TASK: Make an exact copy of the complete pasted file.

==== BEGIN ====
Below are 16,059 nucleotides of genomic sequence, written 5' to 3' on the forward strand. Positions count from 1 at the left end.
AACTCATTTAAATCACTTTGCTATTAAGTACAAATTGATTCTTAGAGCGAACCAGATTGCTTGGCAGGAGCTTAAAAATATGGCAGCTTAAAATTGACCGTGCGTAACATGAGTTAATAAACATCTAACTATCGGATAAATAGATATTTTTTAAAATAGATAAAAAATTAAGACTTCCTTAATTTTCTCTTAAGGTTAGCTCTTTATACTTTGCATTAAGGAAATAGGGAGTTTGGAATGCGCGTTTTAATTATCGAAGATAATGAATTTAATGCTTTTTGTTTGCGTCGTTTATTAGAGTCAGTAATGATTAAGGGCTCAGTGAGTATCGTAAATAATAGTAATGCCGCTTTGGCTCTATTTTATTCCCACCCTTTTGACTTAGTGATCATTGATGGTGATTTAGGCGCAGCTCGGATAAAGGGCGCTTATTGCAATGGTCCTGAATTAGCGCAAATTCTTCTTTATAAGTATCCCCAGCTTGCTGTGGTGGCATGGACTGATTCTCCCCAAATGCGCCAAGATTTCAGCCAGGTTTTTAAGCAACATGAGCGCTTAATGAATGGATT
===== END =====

Below are 16,059 nucleotides of genomic sequence, written 5' to 3' on the forward strand. Positions count from 1 at the left end.
AACTCATTTAAATCACTTTGCTATTAAGTACAAATTGATTCTTAGAGCGAACCAGATTGCTTGGCAGGAGCTTAAAAATATGGCAGCTTAAAATTGACCGTGCGTAACATGAGTTAATAAACATCTAACTATCGGATAAATAGATATTTTTTAAAATAGATAAAAAATTAAGACTTCCTTAATTTTCTCTTAAGGTTAGCTCTTTATACTTTGCATTAAGGAAATAGGGAGTTTGGAATGCGCGTTTTAATTATCGAAGATAATGAATTTAATGCTTTTTGTTTGCGTCGTTTATTAGAGTCAGTAATGATTAAGGGCTCAGTGAGTATCGTAAATAATAGTAATGCCGCTTTGGCTCTATTTTATTCCCACCCTTTTGACTTAGTGATCATTGATGGTGATTTAGGCGCAGCTCGGATAAAGGGCGCTTATTGCAATGGTCCTGAATTAGCGCAAATTCTTCTTTATAAGTATCCCCAGCTTGCTGTGGTGGCATGGACTGATTCTCCCCAAATGCGCCAAGATTTCAGCCAGGTTTTTAAGCAACATGAGCGCTTAATGAATGGATT